The Nigerian fisheries sector is an essential part of the country’s economic diversification plan, hence the recent stakeholders dialogue on the sector’s transformation, which needs adequate attention from the federal government.
The UN High Level Panel of Experts on Food Security and Nutrition (HLPE) recently concluded that fish is crucial to every action to reduce poverty and improve food security and nutrition. In Nigeria, the fisheries industry is a major economic sector, estimated to employ over 8.6 million people directly and a further 19.6 million indirectly, 70% of whom are women.
According to experts, Nigeria currently produces over 1 million metric tons of fish, leaving a deficit of over 800,000 metric tons, which is imported annually. Recognizing the importance of fish within the agriculture sector for its potential contribution to alleviating poverty, improving food and nutrition security, reducing youth unemployment and building profitable business ventures. Both fisheries and aquaculture are gaining increased attention in both the public and private sectors.
In the light of the challenges Nigeria fish sector is faced with and in preparation for the upcoming United Nations Food Systems Summit, the Federal ministry of Agriculture and Rural Development, Global Alliance for Improved Nutrition (GAIN), World Fish and other stakeholders met in Abuja to discuss the various challenges confronting the nation towards attaining food sufficiency, especially in respect to the role of fish in food and nutrition and as a source of wealth.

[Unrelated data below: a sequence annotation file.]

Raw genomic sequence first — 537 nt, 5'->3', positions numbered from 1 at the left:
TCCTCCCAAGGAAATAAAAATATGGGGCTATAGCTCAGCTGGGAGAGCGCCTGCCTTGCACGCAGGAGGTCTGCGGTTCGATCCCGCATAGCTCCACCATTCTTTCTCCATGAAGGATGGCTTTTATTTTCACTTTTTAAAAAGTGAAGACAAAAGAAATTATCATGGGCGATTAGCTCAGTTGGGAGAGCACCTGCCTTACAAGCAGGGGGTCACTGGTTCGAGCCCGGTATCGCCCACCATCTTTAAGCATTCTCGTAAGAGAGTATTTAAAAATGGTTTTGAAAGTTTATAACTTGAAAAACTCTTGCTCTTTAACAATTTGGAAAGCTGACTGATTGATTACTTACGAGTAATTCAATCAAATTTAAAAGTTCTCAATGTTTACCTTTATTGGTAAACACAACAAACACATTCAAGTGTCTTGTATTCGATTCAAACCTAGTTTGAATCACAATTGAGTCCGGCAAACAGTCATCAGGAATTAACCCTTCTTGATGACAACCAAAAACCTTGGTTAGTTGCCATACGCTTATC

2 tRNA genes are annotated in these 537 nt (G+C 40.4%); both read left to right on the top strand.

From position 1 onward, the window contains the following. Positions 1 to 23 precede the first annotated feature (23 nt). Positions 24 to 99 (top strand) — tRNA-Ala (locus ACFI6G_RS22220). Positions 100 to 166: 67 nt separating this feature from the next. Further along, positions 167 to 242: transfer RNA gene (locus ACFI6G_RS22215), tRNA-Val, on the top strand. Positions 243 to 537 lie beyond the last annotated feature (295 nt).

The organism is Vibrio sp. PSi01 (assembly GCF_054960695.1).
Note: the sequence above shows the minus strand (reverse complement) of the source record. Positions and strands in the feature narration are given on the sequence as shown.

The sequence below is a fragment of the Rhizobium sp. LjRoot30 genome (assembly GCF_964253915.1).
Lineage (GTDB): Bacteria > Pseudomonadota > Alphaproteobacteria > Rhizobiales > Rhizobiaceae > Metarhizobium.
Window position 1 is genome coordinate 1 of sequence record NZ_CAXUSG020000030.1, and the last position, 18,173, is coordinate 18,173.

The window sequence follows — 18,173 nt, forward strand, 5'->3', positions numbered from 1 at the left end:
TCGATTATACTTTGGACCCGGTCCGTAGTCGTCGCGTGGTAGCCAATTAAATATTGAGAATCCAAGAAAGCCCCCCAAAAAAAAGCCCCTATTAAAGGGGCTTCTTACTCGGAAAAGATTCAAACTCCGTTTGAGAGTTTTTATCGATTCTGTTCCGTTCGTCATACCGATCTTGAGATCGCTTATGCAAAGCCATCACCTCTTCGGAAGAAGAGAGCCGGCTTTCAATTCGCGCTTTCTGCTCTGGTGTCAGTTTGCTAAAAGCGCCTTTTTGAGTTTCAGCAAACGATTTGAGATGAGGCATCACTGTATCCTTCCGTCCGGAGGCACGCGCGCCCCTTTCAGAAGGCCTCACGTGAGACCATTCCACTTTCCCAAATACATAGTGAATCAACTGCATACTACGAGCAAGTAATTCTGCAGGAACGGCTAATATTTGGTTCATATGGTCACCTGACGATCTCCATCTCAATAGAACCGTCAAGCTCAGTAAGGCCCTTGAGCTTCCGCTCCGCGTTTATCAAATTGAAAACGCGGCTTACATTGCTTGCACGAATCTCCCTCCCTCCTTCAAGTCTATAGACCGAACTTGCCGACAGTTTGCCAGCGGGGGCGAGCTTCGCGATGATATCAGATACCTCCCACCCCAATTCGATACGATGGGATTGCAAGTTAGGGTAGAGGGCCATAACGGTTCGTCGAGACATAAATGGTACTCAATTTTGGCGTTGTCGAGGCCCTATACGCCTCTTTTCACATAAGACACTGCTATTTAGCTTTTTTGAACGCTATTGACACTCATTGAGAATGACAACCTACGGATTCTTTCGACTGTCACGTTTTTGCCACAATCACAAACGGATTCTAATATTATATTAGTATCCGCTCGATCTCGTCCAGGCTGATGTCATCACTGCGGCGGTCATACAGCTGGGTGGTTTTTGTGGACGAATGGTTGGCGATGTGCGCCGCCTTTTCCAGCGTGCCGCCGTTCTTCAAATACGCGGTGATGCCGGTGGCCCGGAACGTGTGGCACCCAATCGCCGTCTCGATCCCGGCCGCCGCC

The Dialogue titled: “Dialogue on Transformation and Future of Aquatic Systems in Nigeria,” brought together fisheries and aquaculture professionals, researchers, private sectors, civil societies, policy makers, health and nutrition experts, finance and diverse stakeholders in the fisheries and aquaculture subsector. Blue Print